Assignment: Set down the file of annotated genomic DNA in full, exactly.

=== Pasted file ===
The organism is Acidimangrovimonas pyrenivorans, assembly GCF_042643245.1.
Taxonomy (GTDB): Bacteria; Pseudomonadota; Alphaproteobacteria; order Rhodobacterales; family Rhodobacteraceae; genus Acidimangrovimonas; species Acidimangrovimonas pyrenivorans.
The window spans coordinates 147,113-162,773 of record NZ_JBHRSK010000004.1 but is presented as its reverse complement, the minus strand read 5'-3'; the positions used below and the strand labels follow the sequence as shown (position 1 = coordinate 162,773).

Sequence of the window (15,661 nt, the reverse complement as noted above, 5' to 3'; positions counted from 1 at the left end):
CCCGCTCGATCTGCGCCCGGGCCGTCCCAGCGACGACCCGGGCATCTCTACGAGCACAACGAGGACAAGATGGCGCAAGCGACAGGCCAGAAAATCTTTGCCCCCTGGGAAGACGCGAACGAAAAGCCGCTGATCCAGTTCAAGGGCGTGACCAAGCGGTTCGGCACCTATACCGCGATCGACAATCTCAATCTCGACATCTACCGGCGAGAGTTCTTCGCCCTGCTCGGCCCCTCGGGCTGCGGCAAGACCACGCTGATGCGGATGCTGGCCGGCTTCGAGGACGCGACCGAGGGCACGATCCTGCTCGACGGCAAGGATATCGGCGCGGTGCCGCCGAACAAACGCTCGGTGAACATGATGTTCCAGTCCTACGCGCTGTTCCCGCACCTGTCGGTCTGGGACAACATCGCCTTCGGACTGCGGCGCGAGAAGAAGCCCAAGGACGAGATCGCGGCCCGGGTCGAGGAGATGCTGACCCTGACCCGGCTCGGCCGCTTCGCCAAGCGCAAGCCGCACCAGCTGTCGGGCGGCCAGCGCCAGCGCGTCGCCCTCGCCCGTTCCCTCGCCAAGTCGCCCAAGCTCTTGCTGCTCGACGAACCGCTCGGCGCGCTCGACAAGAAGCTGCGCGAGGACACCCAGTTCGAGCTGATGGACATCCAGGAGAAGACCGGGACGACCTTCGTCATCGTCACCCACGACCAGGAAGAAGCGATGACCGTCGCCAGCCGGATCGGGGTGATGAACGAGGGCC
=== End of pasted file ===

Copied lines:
The organism is Acidimangrovimonas pyrenivorans, assembly GCF_042643245.1.
Taxonomy (GTDB): Bacteria; Pseudomonadota; Alphaproteobacteria; order Rhodobacterales; family Rhodobacteraceae; genus Acidimangrovimonas; species Acidimangrovimonas pyrenivorans.
The window spans coordinates 147,113-162,773 of record NZ_JBHRSK010000004.1 but is presented as its reverse complement, the minus strand read 5'-3'; the positions used below and the strand labels follow the sequence as shown (position 1 = coordinate 162,773).

Sequence of the window (15,661 nt, the reverse complement as noted above, 5' to 3'; positions counted from 1 at the left end):
CCCGCTCGATCTGCGCCCGGGCCGTCCCAGCGACGACCCGGGCATCTCTACGAGCACAACGAGGACAAGATGGCGCAAGCGACAGGCCAGAAAATCTTTGCCCCCTGGGAAGACGCGAACGAAAAGCCGCTGATCCAGTTCAAGGGCGTGACCAAGCGGTTCGGCACCTATACCGCGATCGACAATCTCAATCTCGACATCTACCGGCGAGAGTTCTTCGCCCTGCTCGGCCCCTCGGGCTGCGGCAAGACCACGCTGATGCGGATGCTGGCCGGCTTCGAGGACGCGACCGAGGGCACGATCCTGCTCGACGGCAAGGATATCGGCGCGGTGCCGCCGAACAAACGCTCGGTGAACATGATGTTCCAGTCCTACGCGCTGTTCCCGCACCTGTCGGTCTGGGACAACATCGCCTTCGGACTGCGGCGCGAGAAGAAGCCCAAGGACGAGATCGCGGCCCGGGTCGAGGAGATGCTGACCCTGACCCGGCTCGGCCGCTTCGCCAAGCGCAAGCCGCACCAGCTGTCGGGCGGCCAGCGCCAGCGCGTCGCCCTCGCCCGTTCCCTCGCCAAGTCGCCCAAGCTCTTGCTGCTCGACGAACCGCTCGGCGCGCTCGACAAGAAGCTGCGCGAGGACACCCAGTTCGAGCTGATGGACATCCAGGAGAAGACCGGGACGACCTTCGTCATCGTCACCCACGACCAGGAAGAAGCGATGACCGTCGCCAGCCGGATCGGGGTGATGAACGAGGGCC